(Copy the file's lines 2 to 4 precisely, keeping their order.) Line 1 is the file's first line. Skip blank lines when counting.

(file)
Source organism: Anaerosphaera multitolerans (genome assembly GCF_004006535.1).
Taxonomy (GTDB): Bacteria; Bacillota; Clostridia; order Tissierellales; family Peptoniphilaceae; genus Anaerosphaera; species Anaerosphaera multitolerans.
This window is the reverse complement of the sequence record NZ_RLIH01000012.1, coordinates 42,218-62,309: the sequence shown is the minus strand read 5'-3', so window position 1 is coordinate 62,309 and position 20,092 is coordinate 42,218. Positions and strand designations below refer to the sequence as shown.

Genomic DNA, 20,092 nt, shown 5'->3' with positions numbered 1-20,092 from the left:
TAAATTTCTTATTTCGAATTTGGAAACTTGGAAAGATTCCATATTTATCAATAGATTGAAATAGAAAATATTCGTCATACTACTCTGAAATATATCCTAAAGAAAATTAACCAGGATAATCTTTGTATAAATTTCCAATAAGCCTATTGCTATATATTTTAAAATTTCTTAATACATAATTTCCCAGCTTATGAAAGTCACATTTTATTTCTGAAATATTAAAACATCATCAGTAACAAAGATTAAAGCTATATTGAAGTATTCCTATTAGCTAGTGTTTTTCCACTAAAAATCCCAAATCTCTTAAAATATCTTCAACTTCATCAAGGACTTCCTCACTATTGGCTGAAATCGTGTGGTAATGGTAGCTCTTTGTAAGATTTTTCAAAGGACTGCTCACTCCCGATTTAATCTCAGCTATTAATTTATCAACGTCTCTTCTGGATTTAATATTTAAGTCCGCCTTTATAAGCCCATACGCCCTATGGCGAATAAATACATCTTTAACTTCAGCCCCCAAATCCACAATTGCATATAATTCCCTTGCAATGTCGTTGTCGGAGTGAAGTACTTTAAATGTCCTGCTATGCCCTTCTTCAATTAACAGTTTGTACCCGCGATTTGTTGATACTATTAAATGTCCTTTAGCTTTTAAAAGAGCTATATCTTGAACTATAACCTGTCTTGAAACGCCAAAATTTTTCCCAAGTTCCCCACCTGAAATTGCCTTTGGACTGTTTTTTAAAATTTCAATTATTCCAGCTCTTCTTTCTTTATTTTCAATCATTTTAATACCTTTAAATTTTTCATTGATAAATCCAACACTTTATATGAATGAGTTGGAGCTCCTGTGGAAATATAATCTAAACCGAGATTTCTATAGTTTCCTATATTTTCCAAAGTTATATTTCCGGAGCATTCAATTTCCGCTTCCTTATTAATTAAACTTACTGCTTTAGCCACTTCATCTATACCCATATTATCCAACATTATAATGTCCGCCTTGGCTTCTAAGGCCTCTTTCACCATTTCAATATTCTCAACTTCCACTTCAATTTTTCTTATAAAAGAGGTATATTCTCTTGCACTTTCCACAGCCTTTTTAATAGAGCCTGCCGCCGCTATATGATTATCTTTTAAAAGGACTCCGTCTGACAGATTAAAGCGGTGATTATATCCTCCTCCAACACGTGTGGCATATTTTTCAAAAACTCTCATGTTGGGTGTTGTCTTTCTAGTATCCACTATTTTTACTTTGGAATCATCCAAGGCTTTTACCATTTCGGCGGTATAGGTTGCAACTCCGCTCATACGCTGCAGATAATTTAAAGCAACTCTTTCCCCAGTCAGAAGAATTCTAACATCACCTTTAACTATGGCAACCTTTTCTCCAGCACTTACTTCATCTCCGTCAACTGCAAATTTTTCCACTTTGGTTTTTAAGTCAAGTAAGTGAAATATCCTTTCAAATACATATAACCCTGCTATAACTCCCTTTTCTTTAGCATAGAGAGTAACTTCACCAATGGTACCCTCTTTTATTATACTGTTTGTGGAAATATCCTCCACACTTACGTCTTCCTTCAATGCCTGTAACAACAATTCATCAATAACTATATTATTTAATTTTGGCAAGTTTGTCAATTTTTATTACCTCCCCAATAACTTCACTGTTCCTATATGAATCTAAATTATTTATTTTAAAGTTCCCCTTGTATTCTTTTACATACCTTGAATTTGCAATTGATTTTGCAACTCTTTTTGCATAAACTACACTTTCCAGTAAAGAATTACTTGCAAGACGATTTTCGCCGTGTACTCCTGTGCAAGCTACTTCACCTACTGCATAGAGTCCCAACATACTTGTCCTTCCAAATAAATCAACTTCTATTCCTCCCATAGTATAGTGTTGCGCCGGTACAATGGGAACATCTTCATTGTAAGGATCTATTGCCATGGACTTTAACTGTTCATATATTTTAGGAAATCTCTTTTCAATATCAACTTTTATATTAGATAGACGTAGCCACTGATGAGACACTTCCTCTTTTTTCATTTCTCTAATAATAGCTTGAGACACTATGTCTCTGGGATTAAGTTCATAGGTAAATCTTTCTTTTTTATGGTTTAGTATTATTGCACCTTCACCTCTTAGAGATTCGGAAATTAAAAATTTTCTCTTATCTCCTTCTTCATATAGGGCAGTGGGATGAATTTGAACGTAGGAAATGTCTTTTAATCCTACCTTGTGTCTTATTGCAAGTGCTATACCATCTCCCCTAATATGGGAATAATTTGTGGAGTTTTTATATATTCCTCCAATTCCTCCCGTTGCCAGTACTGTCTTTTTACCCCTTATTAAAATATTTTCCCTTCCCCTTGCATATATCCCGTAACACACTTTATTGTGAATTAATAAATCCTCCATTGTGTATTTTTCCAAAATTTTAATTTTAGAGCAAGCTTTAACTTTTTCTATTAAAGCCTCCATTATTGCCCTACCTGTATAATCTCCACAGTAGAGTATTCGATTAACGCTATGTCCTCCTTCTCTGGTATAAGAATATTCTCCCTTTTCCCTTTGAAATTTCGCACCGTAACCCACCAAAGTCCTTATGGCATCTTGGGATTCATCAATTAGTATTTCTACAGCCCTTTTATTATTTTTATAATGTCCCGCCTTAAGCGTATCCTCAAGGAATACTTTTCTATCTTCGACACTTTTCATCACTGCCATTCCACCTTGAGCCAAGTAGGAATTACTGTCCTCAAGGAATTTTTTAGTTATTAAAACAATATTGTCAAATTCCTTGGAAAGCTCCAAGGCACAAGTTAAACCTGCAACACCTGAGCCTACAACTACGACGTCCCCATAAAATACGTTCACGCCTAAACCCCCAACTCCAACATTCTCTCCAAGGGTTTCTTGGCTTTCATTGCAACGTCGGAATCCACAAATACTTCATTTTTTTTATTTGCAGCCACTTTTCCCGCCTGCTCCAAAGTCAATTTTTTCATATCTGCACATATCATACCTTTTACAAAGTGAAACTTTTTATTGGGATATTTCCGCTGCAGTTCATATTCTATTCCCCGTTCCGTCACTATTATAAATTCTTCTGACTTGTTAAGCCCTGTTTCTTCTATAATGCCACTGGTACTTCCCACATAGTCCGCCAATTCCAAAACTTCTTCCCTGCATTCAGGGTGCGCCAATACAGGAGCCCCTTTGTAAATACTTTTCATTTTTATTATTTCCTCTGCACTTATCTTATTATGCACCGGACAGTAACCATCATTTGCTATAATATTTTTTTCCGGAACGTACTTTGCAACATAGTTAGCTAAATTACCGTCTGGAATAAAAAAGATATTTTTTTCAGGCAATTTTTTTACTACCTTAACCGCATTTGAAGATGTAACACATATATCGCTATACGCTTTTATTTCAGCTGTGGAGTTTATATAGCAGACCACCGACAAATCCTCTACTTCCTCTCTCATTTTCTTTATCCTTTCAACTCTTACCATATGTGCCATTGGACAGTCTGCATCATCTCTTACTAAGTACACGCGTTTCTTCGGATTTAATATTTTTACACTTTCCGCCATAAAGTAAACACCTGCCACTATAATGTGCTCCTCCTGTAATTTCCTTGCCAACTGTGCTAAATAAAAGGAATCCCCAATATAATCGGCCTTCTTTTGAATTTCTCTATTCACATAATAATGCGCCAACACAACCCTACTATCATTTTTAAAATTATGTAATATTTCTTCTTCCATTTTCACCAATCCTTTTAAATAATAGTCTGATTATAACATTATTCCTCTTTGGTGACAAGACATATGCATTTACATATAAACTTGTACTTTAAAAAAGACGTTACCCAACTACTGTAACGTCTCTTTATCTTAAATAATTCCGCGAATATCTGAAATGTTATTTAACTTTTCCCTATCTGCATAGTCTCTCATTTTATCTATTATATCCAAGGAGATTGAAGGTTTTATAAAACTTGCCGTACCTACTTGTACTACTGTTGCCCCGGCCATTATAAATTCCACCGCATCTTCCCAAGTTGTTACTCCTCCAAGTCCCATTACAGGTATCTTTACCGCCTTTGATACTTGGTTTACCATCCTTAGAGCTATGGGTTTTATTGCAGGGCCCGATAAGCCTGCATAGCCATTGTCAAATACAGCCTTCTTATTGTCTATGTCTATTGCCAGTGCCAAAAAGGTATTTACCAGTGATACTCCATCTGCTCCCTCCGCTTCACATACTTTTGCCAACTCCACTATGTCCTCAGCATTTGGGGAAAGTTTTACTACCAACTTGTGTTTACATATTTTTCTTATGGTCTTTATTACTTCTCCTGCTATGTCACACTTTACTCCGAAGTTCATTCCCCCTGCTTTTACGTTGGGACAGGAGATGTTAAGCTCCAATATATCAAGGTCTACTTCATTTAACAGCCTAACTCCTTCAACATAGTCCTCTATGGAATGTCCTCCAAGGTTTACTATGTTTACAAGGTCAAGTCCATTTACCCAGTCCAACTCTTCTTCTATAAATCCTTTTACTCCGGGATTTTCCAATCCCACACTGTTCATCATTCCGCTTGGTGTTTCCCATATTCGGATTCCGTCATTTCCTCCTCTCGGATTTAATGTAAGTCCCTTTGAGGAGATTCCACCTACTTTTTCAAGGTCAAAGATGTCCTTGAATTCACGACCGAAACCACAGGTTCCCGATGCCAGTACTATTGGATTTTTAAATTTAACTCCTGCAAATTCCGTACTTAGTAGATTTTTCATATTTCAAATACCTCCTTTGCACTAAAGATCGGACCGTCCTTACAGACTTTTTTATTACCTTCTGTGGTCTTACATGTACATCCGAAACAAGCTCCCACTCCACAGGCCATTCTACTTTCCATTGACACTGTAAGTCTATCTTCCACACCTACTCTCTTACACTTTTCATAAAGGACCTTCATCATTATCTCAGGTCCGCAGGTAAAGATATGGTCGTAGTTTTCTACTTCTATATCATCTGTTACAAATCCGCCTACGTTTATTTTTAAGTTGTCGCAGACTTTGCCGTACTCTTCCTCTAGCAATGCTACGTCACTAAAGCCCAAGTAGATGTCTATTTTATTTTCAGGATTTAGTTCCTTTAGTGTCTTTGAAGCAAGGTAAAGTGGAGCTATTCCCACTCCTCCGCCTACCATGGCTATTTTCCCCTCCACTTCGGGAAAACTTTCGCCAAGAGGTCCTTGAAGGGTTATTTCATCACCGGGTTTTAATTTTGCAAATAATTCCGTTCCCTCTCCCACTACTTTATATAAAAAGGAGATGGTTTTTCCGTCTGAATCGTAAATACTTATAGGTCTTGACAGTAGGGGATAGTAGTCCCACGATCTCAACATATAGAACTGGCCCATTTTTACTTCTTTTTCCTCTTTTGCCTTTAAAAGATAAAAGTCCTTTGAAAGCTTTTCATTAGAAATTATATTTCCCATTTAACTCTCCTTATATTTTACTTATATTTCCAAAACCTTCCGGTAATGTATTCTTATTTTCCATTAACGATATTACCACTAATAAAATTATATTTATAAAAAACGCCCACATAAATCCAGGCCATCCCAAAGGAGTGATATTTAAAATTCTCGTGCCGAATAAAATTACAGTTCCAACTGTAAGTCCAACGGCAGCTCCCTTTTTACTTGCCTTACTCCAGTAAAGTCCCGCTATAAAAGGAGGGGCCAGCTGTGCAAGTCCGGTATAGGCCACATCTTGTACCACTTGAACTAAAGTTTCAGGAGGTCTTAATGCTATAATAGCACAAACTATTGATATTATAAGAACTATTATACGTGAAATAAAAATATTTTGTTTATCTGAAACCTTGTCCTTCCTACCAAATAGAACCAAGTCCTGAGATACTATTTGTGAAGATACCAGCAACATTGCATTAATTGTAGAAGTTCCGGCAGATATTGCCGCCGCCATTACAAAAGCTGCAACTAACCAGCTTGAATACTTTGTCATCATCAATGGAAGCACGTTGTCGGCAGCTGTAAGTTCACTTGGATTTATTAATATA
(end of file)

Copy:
Taxonomy (GTDB): Bacteria; Bacillota; Clostridia; order Tissierellales; family Peptoniphilaceae; genus Anaerosphaera; species Anaerosphaera multitolerans.
This window is the reverse complement of the sequence record NZ_RLIH01000012.1, coordinates 42,218-62,309: the sequence shown is the minus strand read 5'-3', so window position 1 is coordinate 62,309 and position 20,092 is coordinate 42,218. Positions and strand designations below refer to the sequence as shown.

Genomic DNA, 20,092 nt, shown 5'->3' with positions numbered 1-20,092 from the left: